What would be required to set up an inexpensive system for hobbyists to experiment with biology? Consider PCR for example. PCR requires heat stable polymerase, primers, nucleotides, buffer.
The DNA polymerase is easy to purify from E. coli carrying the plasmid. Grow bacteria containing plasmid expressing Taq DNA polymerase, boil, spin down denatured proteins, and you are left with the DNA polymerase.
Primers can be bought inexpensively–$0.35 per base, a pair of 18-mers cost less than the shipping. Though they are inexpensive only if one set gets used repeatedly.
The cost of buffer (NaCl, MgCl2, Tris) is negligible.
Nucleotides are expensive up front, $150 for a set of dNTPs (dATP, dCTP, dGTP, dTTP), but this works out to about $0.06 per 50 ul PCR reaction.
Can nucleotides be prepared by a hobbyist? Nucleotides are easy to obtain-DNA is a major constituent of cells and is easy to purify. DNA + DNAase = dAMP, dCMP, dGMP, and dTMP. How can the trinucleotides be regenerated?
One route is to do it enzymatically using
polyphosphate:AMP phosphotransferase (PPT) and adenylate kinase (AdK) with polyphosphate (polyP) as the energy source (Resnick and Zehnder, 2000). It is not clear how the trinucleotide product would be separated and purified. Presumably different enzyme pairs could be used to regenerate the other dNTPs from the monophosphates.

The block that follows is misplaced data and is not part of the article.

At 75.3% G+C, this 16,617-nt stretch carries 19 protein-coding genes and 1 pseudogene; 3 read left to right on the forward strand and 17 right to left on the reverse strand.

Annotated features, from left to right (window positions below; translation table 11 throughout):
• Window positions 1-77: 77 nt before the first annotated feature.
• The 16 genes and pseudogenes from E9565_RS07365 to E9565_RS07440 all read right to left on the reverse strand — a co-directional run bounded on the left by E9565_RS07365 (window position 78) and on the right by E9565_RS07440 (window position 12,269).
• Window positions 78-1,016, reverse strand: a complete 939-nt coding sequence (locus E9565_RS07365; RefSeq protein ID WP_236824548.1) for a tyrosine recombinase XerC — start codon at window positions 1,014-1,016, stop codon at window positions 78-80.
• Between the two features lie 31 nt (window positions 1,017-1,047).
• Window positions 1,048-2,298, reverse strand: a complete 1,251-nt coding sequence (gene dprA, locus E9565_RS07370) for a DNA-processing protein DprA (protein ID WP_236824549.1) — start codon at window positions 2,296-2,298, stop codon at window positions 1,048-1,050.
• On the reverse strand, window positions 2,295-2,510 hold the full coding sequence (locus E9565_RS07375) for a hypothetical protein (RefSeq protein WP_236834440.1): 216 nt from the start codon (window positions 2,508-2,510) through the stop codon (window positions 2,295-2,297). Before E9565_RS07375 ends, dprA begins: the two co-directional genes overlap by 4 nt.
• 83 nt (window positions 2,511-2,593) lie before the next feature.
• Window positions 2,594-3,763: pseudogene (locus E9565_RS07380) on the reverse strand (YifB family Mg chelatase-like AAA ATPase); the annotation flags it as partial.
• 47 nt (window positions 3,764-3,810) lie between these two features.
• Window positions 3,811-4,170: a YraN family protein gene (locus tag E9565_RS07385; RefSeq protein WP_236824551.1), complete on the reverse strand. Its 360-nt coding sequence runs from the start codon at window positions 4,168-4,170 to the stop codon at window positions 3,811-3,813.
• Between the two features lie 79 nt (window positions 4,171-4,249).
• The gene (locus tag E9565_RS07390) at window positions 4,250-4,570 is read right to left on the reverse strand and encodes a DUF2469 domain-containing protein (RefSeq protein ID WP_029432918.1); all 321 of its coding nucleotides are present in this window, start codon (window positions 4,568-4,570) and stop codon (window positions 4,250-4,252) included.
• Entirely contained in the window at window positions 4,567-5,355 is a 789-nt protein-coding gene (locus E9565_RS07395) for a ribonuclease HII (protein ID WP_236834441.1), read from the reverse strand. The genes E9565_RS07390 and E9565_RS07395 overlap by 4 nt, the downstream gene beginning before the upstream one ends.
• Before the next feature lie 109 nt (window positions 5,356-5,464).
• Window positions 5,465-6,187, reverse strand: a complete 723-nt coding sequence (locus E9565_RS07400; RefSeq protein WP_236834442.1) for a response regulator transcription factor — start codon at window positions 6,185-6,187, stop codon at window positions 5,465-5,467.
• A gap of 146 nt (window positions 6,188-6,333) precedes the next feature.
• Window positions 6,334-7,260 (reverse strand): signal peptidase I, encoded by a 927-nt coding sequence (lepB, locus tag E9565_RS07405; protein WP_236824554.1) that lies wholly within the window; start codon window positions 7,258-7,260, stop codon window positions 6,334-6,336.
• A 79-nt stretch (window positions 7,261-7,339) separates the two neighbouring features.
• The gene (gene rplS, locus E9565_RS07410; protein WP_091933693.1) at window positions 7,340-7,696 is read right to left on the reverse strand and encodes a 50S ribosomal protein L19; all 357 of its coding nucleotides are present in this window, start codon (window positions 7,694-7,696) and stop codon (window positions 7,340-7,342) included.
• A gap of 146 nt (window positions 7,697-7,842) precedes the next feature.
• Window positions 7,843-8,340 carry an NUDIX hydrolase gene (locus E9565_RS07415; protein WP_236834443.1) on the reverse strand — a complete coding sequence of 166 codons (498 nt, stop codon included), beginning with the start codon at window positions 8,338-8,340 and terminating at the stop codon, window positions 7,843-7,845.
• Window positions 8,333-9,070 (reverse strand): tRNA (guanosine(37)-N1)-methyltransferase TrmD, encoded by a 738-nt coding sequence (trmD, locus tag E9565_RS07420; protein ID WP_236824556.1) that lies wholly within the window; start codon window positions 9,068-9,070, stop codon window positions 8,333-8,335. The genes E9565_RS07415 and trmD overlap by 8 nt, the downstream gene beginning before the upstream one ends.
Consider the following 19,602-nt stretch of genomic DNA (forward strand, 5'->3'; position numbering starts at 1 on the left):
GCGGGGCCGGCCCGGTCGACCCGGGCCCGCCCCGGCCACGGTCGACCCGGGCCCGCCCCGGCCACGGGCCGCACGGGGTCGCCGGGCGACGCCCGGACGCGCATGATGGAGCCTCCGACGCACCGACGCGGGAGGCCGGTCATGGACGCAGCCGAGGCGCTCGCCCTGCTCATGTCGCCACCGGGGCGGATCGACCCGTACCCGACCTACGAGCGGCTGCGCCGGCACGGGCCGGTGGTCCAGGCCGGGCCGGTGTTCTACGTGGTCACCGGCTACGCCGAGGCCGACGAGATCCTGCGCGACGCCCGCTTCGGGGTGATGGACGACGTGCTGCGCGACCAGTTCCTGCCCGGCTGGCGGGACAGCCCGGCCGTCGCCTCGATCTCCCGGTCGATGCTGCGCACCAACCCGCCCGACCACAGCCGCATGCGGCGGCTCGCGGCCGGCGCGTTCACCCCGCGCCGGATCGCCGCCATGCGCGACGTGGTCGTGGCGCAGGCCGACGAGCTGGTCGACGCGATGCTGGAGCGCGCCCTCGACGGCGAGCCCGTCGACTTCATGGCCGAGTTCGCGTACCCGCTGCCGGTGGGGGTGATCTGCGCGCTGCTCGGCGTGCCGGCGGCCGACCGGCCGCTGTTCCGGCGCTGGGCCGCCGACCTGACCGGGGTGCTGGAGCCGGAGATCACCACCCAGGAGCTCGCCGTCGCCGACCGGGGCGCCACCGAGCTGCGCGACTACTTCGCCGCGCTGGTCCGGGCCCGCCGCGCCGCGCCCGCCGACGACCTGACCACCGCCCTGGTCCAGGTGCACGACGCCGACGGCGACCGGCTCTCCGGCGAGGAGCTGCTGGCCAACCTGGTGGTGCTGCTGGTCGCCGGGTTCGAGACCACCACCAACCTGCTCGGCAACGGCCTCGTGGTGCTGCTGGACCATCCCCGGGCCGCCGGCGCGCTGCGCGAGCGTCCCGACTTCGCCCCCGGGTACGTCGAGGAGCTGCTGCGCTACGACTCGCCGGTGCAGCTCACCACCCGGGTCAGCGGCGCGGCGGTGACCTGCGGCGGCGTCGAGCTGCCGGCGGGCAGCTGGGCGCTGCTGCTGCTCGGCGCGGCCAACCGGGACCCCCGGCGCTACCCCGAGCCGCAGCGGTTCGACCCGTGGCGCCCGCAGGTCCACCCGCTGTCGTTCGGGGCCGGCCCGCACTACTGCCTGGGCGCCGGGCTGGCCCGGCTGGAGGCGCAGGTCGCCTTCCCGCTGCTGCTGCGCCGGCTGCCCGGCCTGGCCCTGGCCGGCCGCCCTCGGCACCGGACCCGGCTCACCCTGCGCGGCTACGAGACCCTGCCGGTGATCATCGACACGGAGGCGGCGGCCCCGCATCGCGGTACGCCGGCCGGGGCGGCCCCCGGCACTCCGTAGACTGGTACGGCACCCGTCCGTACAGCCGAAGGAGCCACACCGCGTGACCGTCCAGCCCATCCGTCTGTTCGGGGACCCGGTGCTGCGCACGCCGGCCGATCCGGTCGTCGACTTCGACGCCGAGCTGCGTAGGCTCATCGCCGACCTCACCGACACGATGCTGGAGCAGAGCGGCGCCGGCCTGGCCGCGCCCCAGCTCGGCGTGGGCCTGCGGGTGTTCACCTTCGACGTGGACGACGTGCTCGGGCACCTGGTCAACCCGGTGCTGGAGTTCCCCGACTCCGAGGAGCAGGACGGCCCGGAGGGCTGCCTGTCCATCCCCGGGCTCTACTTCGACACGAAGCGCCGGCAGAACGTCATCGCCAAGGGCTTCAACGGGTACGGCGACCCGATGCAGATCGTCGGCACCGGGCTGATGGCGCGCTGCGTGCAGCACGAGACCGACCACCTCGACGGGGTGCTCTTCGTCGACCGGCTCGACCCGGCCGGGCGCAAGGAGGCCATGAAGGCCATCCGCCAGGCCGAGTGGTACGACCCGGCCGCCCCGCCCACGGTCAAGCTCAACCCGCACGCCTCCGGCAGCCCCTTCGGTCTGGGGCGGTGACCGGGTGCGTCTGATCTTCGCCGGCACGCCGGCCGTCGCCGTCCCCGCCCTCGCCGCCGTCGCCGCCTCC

These other enzymes could be cloned in E. coli expression vectors and purified either by tagging them with His6 and using a Ni or Co resin. Or by cloning heat-stable isoforms from one of the extremophiles and using a one-step boiling purification like that used for Taq polymerase.
Update: Bochkov et al., 2006 describe a method of preparing dNTPs from digested DNA. DNA is digested with DNAase and Nuclease S1. DNAase chews DNA into show oligonucleotides and the nuclease breaks them down to single dNMPs.
Then a crude extract of E. coli is prepared that contains the kinases to convert dNMPs to dNTPs along with the acetokinase. The kinases use ATP. ATP must be regenerated, and this is done using acetokinase with acetyl phosphate ($30/g) as an energy source. Combined dNMPs were converted to dNTPs with at least 86% regeneration and separated from reactants by chromatography on a Dowex 1Ã—2 anion exchanger. The conversion was followed by thin-layer chromatography.
For PCR it may be possible to use a crude purification of nucleotides, but purification protocols would need to be developed and tested.